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Innovative Programs Aimed at Attracting Students to the Teaching Profession

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Cal State Fullerton’s College of Education is developing innovative programs and strategies to boost teacher recruitment, remove barriers to teacher credential programs and diversify the teaching force.

“While CSUF is a leader in the state in preparing teachers for transitional kindergarten to 12th-grade classrooms, more needs to be done to recruit students of color to become teachers to mirror the underrepresented student population in today’s schools,” said Dean Lisa Kirtman.

Through the college’s recruitment efforts, the number of underrepresented students enrolled in CSUF’s teacher preparation programs has increased from 31 percent in 2014 to 39 percent in 2017, Kirtman noted.

Kirtman recently gave a presentation about CSUF’s teacher preparation programs to state legislative stakeholders in Sacramento as part of a California State University informational briefing on teacher education in the CSU. The CSU is the largest producer of teacher candidates and leads the nation in preparing STEM teachers.

“We want to get the word out about what it means to be a teacher, and how it is a rewarding profession,” Kirtman said.

Steps CSUF is taking include recruiting African-American and Latino men into the teaching profession through a unique program that offers students use of a laptop, advisement, exam and application waivers, workshops on teaching and student success, and access to teacher mentors. The first cohort in 2016 attracted 12 students, with 30 students in the second cohort. Today, 83 percent of the students are on track to become teachers, Kirtman said.

The college’s Center for Careers in Teaching also has embarked on an “intentional recruitment” strategy, targeting undergraduates who are considering entering the education field, as well as those who may not have considered the teaching profession. Through this initiative, more than 800 undergraduates interested in becoming teachers received one-on-one advisement in 2016-17.

Earlier this year, a new program called Titan Future Teachers was launched as a “pre-education” pathway for undergraduates, with the focus on recruiting more underrepresented students. Of the 190 students in the pathway so far, 71 percent are Latino. An Aug. 9 kickoff event is open to students interested in pursuing careers in education.

“We want to get the word out about what it means to be a teacher, and how it is a rewarding profession.” Dean Lisa Kirtman

In partnership with Anaheim Union High School District, a new Titan Teacher Summer Academy on June 12 targets incoming freshmen interested in a teaching career. The program’s goal is to get students on an academic pathway early so they are ready to seamlessly enter the post-baccalaureate teaching credential program after earning their bachelor’s degree, Kirtman said. The college plans to partner with other local school districts in the future.

The university’s Orange County Teacher Pathway Partnership program, led by Daniel S. Choi, associate professor of educational leadership, provides unique work-based, classroom-level teaching experiences for local high school, community college and CSUF undergraduate students so that they may be inspired to pursue a career in STEM Education. The state Department of Education-funded program has served more than 500 students, as well as hosts a Summer STEM Institute to promote teaching science, math and technology, Kirtman continued.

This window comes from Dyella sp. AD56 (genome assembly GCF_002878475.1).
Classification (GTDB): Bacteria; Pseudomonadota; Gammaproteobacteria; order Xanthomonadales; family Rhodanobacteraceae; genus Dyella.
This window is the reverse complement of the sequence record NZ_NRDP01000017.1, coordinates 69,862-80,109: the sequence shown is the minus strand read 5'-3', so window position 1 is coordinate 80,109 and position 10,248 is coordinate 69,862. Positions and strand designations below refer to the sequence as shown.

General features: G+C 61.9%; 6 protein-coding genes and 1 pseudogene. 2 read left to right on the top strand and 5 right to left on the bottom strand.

Additionally, the college is offering two new teacher preparation pathways, with one beginning this month, to bolster the university’s teacher preparation programs and help ease California’s teaching shortage:

  • An 18-month combined program for students to earn a master’s degree in education-secondary education and single subject credential begins this week. The program enables a cohort of students who are passionate about culturally and linguistically sustaining teaching to engage in a rigorous and streamlined pathway program, said Alison G. Dover, assistant professor of secondary education and the program’s coordinator. Students learn about culturally responsive instruction, educational equity and social justice. Twenty students are enrolled, with teacher candidates studying teaching credentials in English, foundation level mathematics, science, social studies and world languages.

  • CSUF received nearly $500,000 in grant funding to develop a new four-year “Integrated Teacher Preparation Program” to prepare special education teachers — among the critical areas of need for teachers in California. The CSU received an Integrated Program Grant from the California Commission on Teacher Credentialing to develop four-year teacher preparation programs at campuses systemwide. In the CSUF program, which begins in fall 2019, students earn a bachelor’s degree in child and adolescent development and complete the credential program to teach children with mild to severe disabilities or early childhood special education — within four years. The program will include freshmen and community college transfer students. Special education professors Barbara Glaeser, Janice Myck-Wayne and Melinda Pierson are leading this effort, with child and adolescent studies faculty members Kate Bono and Sharon Seidman, and Aimee Nelson of the Center for Careers in Teaching.